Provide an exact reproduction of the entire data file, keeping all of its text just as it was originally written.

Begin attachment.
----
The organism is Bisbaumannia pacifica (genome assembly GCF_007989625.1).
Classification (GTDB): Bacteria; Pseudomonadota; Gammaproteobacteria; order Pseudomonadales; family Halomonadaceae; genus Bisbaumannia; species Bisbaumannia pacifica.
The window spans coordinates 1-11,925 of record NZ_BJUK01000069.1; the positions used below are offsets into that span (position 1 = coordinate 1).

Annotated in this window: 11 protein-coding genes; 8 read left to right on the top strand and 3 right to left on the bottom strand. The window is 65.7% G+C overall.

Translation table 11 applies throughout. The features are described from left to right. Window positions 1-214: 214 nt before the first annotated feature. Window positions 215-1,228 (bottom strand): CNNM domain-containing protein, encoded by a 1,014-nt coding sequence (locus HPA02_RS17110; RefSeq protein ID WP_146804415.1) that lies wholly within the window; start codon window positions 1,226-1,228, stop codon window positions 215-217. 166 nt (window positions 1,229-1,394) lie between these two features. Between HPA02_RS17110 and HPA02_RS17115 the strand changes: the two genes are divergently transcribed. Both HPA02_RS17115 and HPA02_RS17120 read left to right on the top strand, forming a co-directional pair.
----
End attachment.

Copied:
The organism is Bisbaumannia pacifica (genome assembly GCF_007989625.1).
Classification (GTDB): Bacteria; Pseudomonadota; Gammaproteobacteria; order Pseudomonadales; family Halomonadaceae; genus Bisbaumannia; species Bisbaumannia pacifica.
The window spans coordinates 1-11,925 of record NZ_BJUK01000069.1; the positions used below are offsets into that span (position 1 = coordinate 1).

Annotated in this window: 11 protein-coding genes; 8 read left to right on the top strand and 3 right to left on the bottom strand. The window is 65.7% G+C overall.

Translation table 11 applies throughout. The features are described from left to right. Window positions 1-214: 214 nt before the first annotated feature. Window positions 215-1,228 (bottom strand): CNNM domain-containing protein, encoded by a 1,014-nt coding sequence (locus HPA02_RS17110; RefSeq protein ID WP_146804415.1) that lies wholly within the window; start codon window positions 1,226-1,228, stop codon window positions 215-217. 166 nt (window positions 1,229-1,394) lie between these two features. Between HPA02_RS17110 and HPA02_RS17115 the strand changes: the two genes are divergently transcribed. Both HPA02_RS17115 and HPA02_RS17120 read left to right on the top strand, forming a co-directional pair.